Black Lives Matter: It is time for Universities to move beyond tokenistic support
Earlier this year, as the Black Lives Matter movement exploded onto the global arena, Universities across the country released statement after statement supporting the movement and promising to do better by their black students. With Universities such as the University of Westminster releasing joint statements with their Students’ Union and Durham University building an inhouse page dedicated to the movement, it initially seemed promising. Alas, Universities appear to have demonstrated a commitment only on paper and through social media with many of their promises seeming to evaporate as the year has continued.
Though it is not a burden to represent all students, regardless of sex, class or race, the workload has again fallen on Students’ Unions to support their black students and build trust once more with those who have been scorned.
We see the Guild of Students at the University of Birmingham launching their Black Voices campaign aiming to provide Black Students at the University with a platform to discuss and campaign on the issues that impact their lives, and Winchester Students’ Union campaigning to educate each zone in their democratic structure on black history and
the injustices faced by Black communities every day. As two fantastic leading examples, it raises the question: is this enough?
As much as I would like to believe that it is, I am beginning to feel it is not. Students’ Unions do incredible work representing their student body’s and fighting to uplift all voices on their respective campuses. It is exhausting work – that is often unappreciated – and the Covid-19 global pandemic has only demonstrated the tireless commitment Student Officers have towards making their campuses just that little bit better than when they found it.
The responsibility of decolonising our campuses and uplifting all students should not rest solely on Students’ Unions. It is up to University Senior Management to honour the commitments they have made. It is only them who can correct the racial pay gap. It is only them who can diversify our academic experience. It is only them who can work to improve the people represented at senior levels of their organisation. And this is only the tip of the iceberg.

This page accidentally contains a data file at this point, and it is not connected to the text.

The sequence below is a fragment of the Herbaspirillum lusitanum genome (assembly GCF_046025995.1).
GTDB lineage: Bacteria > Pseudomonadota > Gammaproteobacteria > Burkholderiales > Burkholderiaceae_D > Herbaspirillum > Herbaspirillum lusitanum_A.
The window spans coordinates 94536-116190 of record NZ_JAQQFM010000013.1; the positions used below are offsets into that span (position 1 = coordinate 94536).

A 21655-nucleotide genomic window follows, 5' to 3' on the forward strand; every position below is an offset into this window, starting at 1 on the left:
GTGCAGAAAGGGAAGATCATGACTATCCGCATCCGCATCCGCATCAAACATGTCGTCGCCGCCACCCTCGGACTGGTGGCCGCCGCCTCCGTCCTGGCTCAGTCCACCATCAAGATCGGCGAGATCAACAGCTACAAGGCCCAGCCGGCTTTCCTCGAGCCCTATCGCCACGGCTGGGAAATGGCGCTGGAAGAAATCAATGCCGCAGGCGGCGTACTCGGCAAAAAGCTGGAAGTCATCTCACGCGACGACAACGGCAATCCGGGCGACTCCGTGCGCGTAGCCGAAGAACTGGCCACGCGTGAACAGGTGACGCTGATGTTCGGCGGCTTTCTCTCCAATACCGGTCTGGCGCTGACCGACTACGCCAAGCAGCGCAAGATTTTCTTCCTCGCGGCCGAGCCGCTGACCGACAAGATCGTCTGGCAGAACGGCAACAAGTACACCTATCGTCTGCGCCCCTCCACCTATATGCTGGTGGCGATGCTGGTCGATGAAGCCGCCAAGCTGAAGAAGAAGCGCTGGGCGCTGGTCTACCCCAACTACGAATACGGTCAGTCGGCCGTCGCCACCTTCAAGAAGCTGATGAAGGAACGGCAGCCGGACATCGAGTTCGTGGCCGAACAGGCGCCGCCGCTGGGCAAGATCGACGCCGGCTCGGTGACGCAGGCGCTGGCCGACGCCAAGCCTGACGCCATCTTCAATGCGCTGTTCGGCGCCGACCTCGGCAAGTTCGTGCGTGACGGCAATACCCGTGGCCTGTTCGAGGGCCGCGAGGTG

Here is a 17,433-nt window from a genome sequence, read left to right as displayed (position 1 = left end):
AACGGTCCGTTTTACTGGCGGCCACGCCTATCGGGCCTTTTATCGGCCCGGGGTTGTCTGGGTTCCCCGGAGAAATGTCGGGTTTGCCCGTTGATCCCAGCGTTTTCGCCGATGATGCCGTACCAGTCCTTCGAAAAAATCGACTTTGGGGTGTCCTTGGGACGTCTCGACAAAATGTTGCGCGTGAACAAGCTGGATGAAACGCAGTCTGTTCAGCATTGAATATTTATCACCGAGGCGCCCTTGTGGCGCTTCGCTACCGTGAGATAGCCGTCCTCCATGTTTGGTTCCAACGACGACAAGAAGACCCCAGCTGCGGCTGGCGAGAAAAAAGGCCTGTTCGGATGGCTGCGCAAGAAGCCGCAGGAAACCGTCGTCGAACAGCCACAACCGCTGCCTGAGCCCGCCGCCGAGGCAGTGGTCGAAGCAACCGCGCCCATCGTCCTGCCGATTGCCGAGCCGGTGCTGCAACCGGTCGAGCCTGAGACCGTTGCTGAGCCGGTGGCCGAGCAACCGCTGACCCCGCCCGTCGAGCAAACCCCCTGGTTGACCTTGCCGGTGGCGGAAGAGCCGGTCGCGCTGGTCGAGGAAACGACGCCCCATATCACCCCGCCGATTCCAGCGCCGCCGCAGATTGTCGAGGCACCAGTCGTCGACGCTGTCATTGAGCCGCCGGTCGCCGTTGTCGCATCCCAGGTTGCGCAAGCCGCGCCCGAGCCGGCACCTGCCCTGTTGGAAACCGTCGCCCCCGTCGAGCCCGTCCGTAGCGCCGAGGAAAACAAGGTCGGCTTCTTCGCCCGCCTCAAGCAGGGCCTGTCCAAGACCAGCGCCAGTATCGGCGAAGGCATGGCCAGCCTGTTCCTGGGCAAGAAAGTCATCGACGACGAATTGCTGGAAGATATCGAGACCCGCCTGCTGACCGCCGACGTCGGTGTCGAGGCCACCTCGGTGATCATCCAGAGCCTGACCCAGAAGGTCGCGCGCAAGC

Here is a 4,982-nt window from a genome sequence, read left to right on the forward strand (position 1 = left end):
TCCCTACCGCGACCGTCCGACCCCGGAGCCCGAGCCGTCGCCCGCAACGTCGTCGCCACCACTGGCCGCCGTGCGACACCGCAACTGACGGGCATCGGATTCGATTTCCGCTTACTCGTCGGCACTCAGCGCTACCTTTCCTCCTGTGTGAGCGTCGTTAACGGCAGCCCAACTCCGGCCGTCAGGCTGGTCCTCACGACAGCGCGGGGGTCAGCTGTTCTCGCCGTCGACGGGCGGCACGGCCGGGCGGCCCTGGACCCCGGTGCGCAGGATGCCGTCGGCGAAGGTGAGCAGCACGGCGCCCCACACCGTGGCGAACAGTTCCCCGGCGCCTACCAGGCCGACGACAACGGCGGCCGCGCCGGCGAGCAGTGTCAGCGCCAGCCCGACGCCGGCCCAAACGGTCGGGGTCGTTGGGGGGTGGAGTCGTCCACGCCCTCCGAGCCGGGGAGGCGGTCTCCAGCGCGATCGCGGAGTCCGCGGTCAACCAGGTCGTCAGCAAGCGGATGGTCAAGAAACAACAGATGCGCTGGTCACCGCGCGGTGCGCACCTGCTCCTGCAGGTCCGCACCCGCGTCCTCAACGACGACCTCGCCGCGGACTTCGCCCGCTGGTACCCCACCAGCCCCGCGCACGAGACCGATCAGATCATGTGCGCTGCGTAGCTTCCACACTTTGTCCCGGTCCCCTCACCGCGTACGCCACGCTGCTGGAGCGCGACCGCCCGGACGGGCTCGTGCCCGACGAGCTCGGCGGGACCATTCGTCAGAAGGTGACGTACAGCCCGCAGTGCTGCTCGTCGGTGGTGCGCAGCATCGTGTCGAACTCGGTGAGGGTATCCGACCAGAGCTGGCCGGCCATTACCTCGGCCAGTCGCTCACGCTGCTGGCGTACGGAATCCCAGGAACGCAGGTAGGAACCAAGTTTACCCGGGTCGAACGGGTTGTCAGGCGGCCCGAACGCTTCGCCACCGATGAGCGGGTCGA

Universities benefit tenfold by listening to, and working collaboratively, with Students Unions’. Call it a constructive friend, or a critical friend or an opposition. However, some paths we have to take on our own without anyone holding our hand through it.
The role of Universities in improving the black student experience beyond Black Lives Matter was already critiqued in July of this year, when almost 400 academics criticised Universities ‘tokenistic and superficial’ support for the Black Lives Matter Movement, made more apparent due to their inability thus far to tackle institutional racism. In an open letter to Gavin Williamson, and funding council, representative bodies and regulators across the higher education sector, they again highlighted how racism is embedded within the sector and how its ‘systemic and structural nature’ has not been adequately confronted. As we approach the end of the year, it is disheartening to see these valid notes not be acted on uniformly across the sector.
This is not to say that all Universities are failing or that all Universities are inherently racist. We have seen some fantastic success stories over the past few months that I hope continue to grow and develop. However, we must continue to hold Universities, and other organisations, to account for the promises they made mere months ago.
The Black Lives Matter movement is not a moment; we are all watching.
 For the purpose of this article, black is defined as students of African and Caribbean descent, opposed to the National Union of Students definition which includes all those of non-white descent.